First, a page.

This is the formula for successful urban renewal that is described in the book "Comeback Cities". The book demonstrates that neighborhood organizations, through a mix of private and public investment (but acting with relative autonomy from government officials), can revitalize low-income communities and rebuild social capital. We'll see how it works in Homewood.

Tuesday, June 07, 2005

Clip show

My recent posts about SouthSide Works (also see Fester's thoughts here) and the coming battle over invitro fertilization elicited some interesting discussions. And my frequent anonymous commentor has some thoughts on John Kerry's recently disclosed military records, Howard Dean and pot-smoking sick people.

Monday, June 06, 2005

Don't bogart the Cheetos, Justice Thomas

Clarence Thomas, dissenting in today's Supreme Court decision upholding the federal government's right to prosecute users of medical marijuana, courtesy of TheAgitator.com:

If Congress can regulate this under the Commerce Clause, then it can regulate virtually anything--and the Federal Government is no longer one of limited and enumerated powers.
Certainly no evidence from the founding suggests that "commerce" included the mere possession of a good or some purely personal activity that did not involve trade or exchange for value. In the early days of the Republic, it would have been unthinkable that Congress could prohibit the local cultivation, possession, and consumption of marijuana.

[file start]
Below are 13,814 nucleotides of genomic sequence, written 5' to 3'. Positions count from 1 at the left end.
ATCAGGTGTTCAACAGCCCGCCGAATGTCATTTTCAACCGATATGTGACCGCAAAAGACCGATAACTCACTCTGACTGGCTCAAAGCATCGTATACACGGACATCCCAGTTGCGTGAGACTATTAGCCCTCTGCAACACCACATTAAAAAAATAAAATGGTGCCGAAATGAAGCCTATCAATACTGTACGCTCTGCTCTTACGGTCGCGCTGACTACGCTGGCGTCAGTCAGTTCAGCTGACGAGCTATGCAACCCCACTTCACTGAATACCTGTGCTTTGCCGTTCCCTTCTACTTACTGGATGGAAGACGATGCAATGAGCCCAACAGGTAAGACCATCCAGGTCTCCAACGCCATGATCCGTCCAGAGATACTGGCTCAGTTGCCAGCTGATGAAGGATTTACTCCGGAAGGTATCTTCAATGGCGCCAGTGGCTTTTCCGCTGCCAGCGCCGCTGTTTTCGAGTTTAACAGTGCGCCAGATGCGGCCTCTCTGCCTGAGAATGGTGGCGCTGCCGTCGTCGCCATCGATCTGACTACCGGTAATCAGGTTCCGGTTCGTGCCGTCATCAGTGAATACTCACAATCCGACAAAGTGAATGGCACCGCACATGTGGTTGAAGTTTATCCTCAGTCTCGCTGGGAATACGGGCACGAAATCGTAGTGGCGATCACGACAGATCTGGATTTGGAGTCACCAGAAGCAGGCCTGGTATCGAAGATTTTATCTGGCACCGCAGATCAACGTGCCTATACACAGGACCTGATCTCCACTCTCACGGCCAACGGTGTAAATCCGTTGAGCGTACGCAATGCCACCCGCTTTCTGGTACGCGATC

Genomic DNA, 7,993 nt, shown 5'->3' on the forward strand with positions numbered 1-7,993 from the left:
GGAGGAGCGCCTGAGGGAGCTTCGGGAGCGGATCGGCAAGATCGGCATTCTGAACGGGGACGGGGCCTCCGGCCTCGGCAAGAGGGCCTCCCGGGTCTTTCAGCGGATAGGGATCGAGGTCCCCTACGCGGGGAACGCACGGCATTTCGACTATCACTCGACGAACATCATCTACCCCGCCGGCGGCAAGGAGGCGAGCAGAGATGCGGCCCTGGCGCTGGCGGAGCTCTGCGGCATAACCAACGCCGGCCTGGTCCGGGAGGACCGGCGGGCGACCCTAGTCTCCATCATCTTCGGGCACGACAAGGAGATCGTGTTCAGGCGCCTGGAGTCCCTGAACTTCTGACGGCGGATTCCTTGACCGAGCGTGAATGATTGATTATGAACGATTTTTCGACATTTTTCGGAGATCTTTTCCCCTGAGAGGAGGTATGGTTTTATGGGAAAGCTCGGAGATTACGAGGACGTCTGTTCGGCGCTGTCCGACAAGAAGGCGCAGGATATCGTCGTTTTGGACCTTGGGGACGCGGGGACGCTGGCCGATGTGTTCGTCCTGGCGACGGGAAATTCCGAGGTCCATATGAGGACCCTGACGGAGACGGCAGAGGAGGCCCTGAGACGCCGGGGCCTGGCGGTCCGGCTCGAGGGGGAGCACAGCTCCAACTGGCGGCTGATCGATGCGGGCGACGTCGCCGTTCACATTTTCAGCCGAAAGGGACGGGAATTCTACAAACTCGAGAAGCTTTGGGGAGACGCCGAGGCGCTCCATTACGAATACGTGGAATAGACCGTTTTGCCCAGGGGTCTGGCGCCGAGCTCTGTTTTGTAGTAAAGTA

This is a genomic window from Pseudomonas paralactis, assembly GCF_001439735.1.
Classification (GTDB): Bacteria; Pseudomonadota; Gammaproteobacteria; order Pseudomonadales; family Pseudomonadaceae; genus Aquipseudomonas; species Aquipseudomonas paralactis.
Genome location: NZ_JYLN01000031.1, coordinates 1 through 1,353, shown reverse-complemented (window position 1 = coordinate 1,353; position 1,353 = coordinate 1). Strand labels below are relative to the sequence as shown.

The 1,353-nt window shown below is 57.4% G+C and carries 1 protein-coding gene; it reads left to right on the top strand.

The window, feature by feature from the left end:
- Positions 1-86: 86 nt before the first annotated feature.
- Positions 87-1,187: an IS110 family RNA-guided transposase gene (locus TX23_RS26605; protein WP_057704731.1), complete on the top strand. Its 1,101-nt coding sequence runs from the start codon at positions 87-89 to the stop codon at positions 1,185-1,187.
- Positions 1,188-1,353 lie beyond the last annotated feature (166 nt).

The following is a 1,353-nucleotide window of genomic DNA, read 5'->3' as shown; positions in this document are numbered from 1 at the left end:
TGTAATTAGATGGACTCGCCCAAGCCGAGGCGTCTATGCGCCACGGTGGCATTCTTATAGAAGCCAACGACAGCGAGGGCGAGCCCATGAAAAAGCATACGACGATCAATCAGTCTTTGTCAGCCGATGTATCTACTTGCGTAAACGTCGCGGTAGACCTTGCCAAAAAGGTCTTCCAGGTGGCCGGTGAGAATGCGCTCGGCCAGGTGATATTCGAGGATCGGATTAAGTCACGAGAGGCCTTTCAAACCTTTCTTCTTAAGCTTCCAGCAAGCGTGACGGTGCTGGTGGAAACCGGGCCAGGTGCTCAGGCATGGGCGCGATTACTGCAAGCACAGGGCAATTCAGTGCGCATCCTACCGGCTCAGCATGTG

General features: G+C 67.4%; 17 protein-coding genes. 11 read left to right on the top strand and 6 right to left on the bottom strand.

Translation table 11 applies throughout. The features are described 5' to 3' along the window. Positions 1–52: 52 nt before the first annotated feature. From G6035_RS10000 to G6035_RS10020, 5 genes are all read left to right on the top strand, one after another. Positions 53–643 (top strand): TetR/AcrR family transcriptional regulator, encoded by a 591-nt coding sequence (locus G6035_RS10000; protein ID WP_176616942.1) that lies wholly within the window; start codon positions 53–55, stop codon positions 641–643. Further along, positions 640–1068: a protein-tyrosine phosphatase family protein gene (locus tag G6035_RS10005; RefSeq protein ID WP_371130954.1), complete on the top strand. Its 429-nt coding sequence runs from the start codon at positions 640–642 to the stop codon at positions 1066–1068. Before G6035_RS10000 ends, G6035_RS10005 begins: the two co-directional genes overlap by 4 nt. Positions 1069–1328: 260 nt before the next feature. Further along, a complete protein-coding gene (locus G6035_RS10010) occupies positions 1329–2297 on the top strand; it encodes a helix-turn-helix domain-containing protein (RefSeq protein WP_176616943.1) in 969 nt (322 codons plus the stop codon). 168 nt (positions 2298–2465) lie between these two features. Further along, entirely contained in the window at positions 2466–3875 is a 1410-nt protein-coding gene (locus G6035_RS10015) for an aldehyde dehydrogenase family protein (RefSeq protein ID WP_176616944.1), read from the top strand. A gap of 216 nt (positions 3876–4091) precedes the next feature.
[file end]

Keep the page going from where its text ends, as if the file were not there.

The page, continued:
Saturday, June 04, 2005

Downtown, you're going to be alright now

The PG brings us word this morning that the latest Fifth-Forbes developer has pulled out of the project. That's the third developer to walk away from plans to redevelop the Downtown shopping district. And I have say I'm glad to see it happen. Two reasons: One, Downtown's plight is as much as symptom of the city's decline as it is a cause, and frankly, there are many other pressing problems we need to address. Second, city leaders have been acting from a flawed premise--that what Downtown needs is a "comprehensive" development plan, controlled by a single developer. That is not how truly vibrant urban neighborhoods grow, and it is not a sound strategy for revitalizing neighborhoods in decline.

Friday, June 03, 2005

Battle lines

A couple of weeks ago, I discussed the looming showdown between the president and Congressional Republicans over a bill that would authorize more federal funding for stem cell research. I questioned why die-hard opponents of stem cell research don't also oppose invitro fertilization, a process that routinely results in the disposal of extra embryos.

Well, it turns out that they do, and as William Saletan notes in Slate, the next clash in the abortion debate will take place over invitro fertilization:

Four years ago, when Bush first discussed stem-cell research, he remarked sympathetically that IVF "helps so many couples conceive children" and that some leftover embryos were "donated to science." He referred three times not to the embryo's "life" but to its "potential" for life. "Many people are finding that the more they know about stem cell research, the less certain they are about the right ethical and moral conclusions," he said.